0x0090:  58d2 7697 1aff d2f0 37a7 cc19 48be d066  X.v.....7...H..f
        0x00a0:  1e68 ff34 fb35 d231 651f 8b33 0033 93e1  .h.4.5.1e..3.3..
        0x00b0:  6ceb f9e1 1676 a592 f69e fe62 a3f5 688f  l....v.....b..h.
        0x00c0:  2db6 ea30 0e6b ff56 fa8a 4223 4520 767c  -..0.k.V..B#E.v|
        0x00d0:  79d1 dcb9 cf66 6aba a748 2de8 223f d2dd"?..
        0x00e0:  d2af 3179 47ac 85a6 b7cd a8ab ef7a cfa9  ..1yG........z..
        0x00f0:  ee99 9df9 70ce 2049 c657 f686 906c 0c41  ....p..I.W...l.A
        0x0100:  1f13 1f07 dd0c 0154 0871 4a46            .......T.qJF

You can be all :+1: up if the WAN IP making the DNS query is not your WAN IP but the WAN IP of a DNSCrypt Anonymized-DNS relay server. Getting the IP of a relay server is easy with the online DNSCrypt Stamp calculator. Just insert the stamp of the Anonymized-DNS server you use in the stamp field on the page and you should be able to see the WAN IP of the relay server in the IP Address field :clap:.

Optionally you can go-to the DNS leak test site to see whether it’s your private WAN IP or a WAN IP of an Anonymized-DNS relay server.

Don’t forge my integrity

As you may remember, the answer is DNSSEC. We got a little :gift: here. In that it is already enabled when we use the jedisct1/dnscrypt-server container image. The devil is the detail, or maybe in the detail. Whatsoever, DNSSEC is availble via the Unbound DNS recursive name-server that dnscrypt-server uses internally. Therefore gifting us with DNSSEC.

How DNSSEC works and some background

To my surprise the IETF (Internet Engineering Task Force) have been working on DNSSEC since 1993.

It is designed to protect against:

  • packet interception (in its various forms)
  • ID Guessing and Query Prediction
  • Name chaining (a subset of “cache poisoning” attacks)
  • Betrayal By Trusted Server. E.g. an ISP DNS server configured to forward statistics to a 3rd party unbeknownst to the end-user
  • Authenticated Denial of Domain Names
  • Data integrity and data origin authentication for “wildcard” DNS names

However, it does NOT protect against:

  • modification of the DNS message header. Meaning that the response is digitally signed. But the message packet header could still be mingled with. A properly configured DNS recursive name-server, however, combat that
  • unless configured to do so, DNSSEC does not cover glue records, which are records that combat circular lookup dependencies, e.g. when ‘x’ domains name-servers are on the same root domain as the general resource records
  • Denial of Service. Actually enabling DNSSEC might make the problem worse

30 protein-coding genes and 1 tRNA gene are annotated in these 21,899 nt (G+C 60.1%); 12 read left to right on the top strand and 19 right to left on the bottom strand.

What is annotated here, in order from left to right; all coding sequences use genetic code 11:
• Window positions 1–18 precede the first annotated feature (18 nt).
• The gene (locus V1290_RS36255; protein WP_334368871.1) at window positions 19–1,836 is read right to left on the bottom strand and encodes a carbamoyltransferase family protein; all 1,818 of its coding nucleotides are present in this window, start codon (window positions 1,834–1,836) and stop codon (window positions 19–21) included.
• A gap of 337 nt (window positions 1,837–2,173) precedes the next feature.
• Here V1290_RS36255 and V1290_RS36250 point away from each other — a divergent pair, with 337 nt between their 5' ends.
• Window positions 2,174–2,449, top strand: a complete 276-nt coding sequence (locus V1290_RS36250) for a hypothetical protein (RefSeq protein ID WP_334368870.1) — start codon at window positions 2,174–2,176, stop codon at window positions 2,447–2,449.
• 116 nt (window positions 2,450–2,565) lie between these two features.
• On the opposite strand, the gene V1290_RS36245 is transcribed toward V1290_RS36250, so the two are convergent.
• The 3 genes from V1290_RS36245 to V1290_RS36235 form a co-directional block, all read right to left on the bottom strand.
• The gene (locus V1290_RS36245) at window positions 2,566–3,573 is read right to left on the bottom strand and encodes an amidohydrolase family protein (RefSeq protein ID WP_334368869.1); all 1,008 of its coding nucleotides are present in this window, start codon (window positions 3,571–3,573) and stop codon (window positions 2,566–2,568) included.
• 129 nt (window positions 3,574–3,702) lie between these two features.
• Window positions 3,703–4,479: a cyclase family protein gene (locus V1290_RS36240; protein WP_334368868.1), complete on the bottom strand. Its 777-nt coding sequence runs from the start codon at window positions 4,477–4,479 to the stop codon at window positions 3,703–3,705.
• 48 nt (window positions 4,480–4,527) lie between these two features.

It works by….nah, let’s just unscrupulously copy in the description on wikipedia

DNSSEC works by digitally signing records for DNS lookup using public-key cryptography. The correct DNSKEY record is authenticated via a chain of trust, starting with a set of verified public keys for the DNS root zone which is the trusted third party. Domain owners generate their own keys, and upload them using their DNS control panel at their domain-name registrar, which in turn pushes the keys via secDNS to the zone operator (e.g., Verisign for .com) who signs and publishes them in DNS.


DNSSEC does NOT give us confidentiality. That is why we need a solution like the dnscrypt-server. That wraps the Unbound DNS recursive name-server in the encrypted-dns-server proxy. Only then, prying eyes will not be able to sniff (on) the data-stream between the dnscrypt-proxy and the dnscrypt-server.

Configuring DNSSEC

Both the dnscrypt-proxy container, if you use the example dnscrypt-proxy.toml file, and the dnscrypt-server is all ready and prepped for using DNSSEC. Nothing more to do. Perfect days :gem:

Verifying that DNSSEC works
  1. Enter the dnscrypt-proxy container by executing: docker exec -it dnscrypt-proxy /bin/sh
  2. Fire of: drill -p PORT_DNSCRYPT_PROXY_LISTENS_ON @ dig
    1. Should return ->>HEADER<<- opcode: QUERY, rcode: SERVFAIL, id: 64618 if it doesn’t on your first try (you might see Error: error sending query: Could not send or receive, because of network error), try again.
  3. Then fire of: drill -p 5354 @ dig
    1. Should return ;; ->>HEADER<<- opcode: QUERY, rcode: NOERROR, id: 36866 and the A record of the domain in the resulting payload
DNSSEC documentation

Limiting tracking

DNS Query Name Minimisation

Already enabled in the default dnscrypt-server settings (more specifically, its actually the Unbound configuration). So that can be :white_check_mark:

SNI & ESNI, Firefox

I decided that it is too early days for using ESNI. It is simply not supported broadly enough. Still very much an experimental feature and the performance cost is too steep to my liking. The dnscrypt-proxy project describes some facts on ESNI to consider here.

In all fairness I should mention that it would be possible to use ESNI by taking advantage of the dnscrypt-proxy and then configure Firefox to direct its ESNI DoH traffic through your dnscrypt-proxy. Therefore, if you still feel that ESNI is something you want to experiment with, then follow the dnscrypt-proxy ESNI guide

PLF AKA Page Load Fingerprints

I’ve already touched upon this issue in the Limit tracking section.

Here we are at the end of the rainbow … and what do we, you, somebody find?

Nothing more. Sorry for destroying your imagination :smile:.

What you did find via this post though, was a HushDNS setup to make your DNS life more private, anonymous and secure. What a tremendous :gift:.

Over and out :dash: